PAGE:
On state occasions, as when attending on Her Majesty together with the House of Commons, such as for the State Opening of Parliament, or the presentation of an Address, he wears a state robe of black satin damask with gold lace guarding, over a black velvet court suit, lace edged cravat (jabot), lace ruffles or cuffs, full-bottomed wig, beaver three-cornered hat, wig, white gloves.

For courts or drawing rooms in 1898, he wore full dress black court suit, black damask silk state robe trimmed with gold, gilt buckles, lace bands and ruffles, beaver hat, and full-bottomed wig. At levées a black velvet court suit, steel or silver buckles, sword etc was worn.

By 1908, for courts, levées etc he was to wear the "old style" velvet court suit, but not the state robe for courts, as previously, or civil uniform, 1st Class. In 1937, this was changed to Privy Counsellor's Uniform, if entitled. The state robe was confined to occasions when attending upon the Sovereign within the House of Commons.

The Speaker-Elect wears the black legal cloth court dress of a QC with knee breeches and long black stockings instead of trousers, buckled shoes, and a short wig, but no gown.

The Speaker's Secretary wore civil uniform or black cloth court suit of legal pattern, with lace frill and ruffles, steel buckles on breeches and shoes, cocked hat, sword.

The Clerk of the House of Commons, Clerk Assistant, and certain other House officers wore civil uniform.

Serjeants at Arms, their Deputy and Assistants, in the House of Commons wore from the nineteenth century military uniform or a cloth court suit of legal pattern, and sword. These were worn in the House, at courts, levées, and evening state parties. On special occasions the Sejeants wore lace and a collar of SS also, with cloth court dress. Their deputies and assistants wore only the lace. In mourning with the black cloth suit was worn a black sword with black mountings, black knee and shoe buckles, also a broad-hemmed frill and ruffles. With uniform only an arm band was worn.

Doorkeepers and messengers in the House of Commons wear evening dress, black waistcoat, and a silver badge suspended from the neck.

Indian members of the Indian Civil Service were entitled to civil uniform, with a turban or pagre replacing the cocked hat, or the national dress which they were accustomed to wear on ceremonial occasions. They could also wear a blue coat buttoning from the neck to below the waist, worn with white trousers or pyjamas and the native head-dress.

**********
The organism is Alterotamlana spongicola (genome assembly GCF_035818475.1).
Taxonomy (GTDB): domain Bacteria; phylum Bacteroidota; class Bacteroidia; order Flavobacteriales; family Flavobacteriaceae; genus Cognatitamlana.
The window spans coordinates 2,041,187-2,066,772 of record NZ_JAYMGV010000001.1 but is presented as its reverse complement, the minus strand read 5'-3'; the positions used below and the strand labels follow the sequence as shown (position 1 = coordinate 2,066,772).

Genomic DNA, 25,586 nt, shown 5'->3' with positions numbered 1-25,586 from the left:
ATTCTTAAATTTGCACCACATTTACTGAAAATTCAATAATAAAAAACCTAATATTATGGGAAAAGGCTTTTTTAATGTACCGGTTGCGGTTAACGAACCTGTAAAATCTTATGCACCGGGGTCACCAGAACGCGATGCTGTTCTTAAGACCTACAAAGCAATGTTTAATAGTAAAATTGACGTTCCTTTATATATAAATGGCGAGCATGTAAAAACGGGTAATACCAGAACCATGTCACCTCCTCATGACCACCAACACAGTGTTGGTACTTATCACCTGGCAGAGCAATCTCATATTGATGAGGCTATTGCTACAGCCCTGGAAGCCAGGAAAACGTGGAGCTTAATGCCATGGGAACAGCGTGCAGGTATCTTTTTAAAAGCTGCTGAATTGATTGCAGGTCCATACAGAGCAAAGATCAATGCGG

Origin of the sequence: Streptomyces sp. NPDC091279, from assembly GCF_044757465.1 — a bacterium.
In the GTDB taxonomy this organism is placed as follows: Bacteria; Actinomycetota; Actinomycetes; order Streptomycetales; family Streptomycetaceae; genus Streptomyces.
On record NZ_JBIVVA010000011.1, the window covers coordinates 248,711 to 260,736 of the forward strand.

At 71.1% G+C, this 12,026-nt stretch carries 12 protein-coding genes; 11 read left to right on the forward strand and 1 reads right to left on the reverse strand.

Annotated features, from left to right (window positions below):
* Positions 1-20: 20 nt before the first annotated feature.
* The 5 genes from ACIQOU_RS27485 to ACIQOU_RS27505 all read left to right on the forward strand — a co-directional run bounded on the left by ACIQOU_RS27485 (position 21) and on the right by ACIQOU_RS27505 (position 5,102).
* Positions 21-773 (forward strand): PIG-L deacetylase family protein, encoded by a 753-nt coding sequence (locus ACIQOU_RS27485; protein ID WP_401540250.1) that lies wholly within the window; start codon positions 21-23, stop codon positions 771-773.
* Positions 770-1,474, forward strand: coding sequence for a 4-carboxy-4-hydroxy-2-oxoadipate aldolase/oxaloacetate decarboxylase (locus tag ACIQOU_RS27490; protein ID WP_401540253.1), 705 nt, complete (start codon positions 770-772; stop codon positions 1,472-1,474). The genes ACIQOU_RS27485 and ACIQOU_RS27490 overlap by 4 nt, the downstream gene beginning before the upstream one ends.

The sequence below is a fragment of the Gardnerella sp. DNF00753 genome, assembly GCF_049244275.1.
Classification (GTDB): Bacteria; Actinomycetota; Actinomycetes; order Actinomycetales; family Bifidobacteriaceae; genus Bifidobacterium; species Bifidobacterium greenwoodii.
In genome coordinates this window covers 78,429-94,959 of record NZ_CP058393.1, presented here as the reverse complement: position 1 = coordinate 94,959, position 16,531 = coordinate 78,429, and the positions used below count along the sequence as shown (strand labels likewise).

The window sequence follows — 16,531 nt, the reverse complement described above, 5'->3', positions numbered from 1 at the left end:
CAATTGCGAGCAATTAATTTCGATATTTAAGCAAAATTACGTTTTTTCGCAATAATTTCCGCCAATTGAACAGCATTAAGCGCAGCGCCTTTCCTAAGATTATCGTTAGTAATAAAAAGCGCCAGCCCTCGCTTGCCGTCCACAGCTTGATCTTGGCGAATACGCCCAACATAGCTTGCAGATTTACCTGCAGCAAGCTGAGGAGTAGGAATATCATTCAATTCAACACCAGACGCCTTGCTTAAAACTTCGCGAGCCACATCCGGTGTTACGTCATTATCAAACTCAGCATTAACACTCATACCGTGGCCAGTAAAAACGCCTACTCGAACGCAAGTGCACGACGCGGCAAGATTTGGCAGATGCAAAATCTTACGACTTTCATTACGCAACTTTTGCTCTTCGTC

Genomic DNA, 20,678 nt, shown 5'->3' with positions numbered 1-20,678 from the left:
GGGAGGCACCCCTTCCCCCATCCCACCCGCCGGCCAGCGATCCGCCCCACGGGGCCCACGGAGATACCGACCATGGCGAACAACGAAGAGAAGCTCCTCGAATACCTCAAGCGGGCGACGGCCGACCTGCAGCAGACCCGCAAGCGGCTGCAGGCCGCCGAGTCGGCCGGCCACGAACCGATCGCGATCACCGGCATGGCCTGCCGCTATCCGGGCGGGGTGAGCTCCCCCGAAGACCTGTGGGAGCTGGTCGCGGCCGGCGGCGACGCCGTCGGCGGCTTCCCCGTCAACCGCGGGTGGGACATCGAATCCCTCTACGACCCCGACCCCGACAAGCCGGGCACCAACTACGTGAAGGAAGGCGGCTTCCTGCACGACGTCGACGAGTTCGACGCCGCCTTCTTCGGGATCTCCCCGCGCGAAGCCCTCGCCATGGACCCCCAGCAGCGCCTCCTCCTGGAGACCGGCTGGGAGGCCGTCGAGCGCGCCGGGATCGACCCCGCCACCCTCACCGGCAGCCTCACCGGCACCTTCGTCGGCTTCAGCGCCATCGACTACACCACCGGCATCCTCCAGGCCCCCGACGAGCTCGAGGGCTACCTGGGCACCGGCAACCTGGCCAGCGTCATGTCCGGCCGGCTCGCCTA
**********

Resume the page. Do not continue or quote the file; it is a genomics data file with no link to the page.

Full dress was worn only at courts and state balls, and on important state occasions at home when ordered. Levée dress was worn at levées, state occasions abroad, naval courts, official visits by and to naval commanders.

With white tropical uniform, sword carried in a white frog so that the hilt projects through a vertical slit on the left side of the coat, which thus conceals the upper part of the scabbard, and should be attached to a white belt worn under the coat. This is only worn on ceremonial occasions.

Indian civil undress uniform (morning)Sword- mameluke pattern, brass scabbard. Sword knot- round gold cord strap with bullion tassel.Sword belt- 1½" wide, lining of red morocco leather, sling Russia leather 1" wide on red morocco leather, the whole covered with a gold oakleaf lace.Also worn with hot weather uniform.

Indian Political Department undress uniformSword- mameluke pattern, brass scabbard. Sword belt- gold oakleaf lace 1½" wide, with slings 1" wide on white morocco leather.Waistplate- round gilt clasp. Royal Coat of Arms on centre piece, universal ends.

Indian Political Department service dress uniformSword- regulation cavalry pattern, wooden scabbard, covered with brown leather.Sword belt- brown leather, Sam Browne pattern.

ee also

*Windsor uniform
*Dress uniform
*Choir dress


"Dress Worn at Court" (various editions)

External links

* [ CUH&GS: Dress and Insignia Worn at Court, 1937] , accessed 4 February 2006. Citing Titman, G.A. (1937): "Dress and Insignia Worn at His Majesty's Court". Harrison and Sons Limited.
* [ Royal Ceremonial Dress Collection at Kensington Palace] , accessed 21 July 2006.
* [ Diplomatic-consular suits of the Kingdoms of Serbia, Montenegro and Yugoslavia]
* [ Lafayette Negative Archive (photographs of British court dress 1880s-1930s)]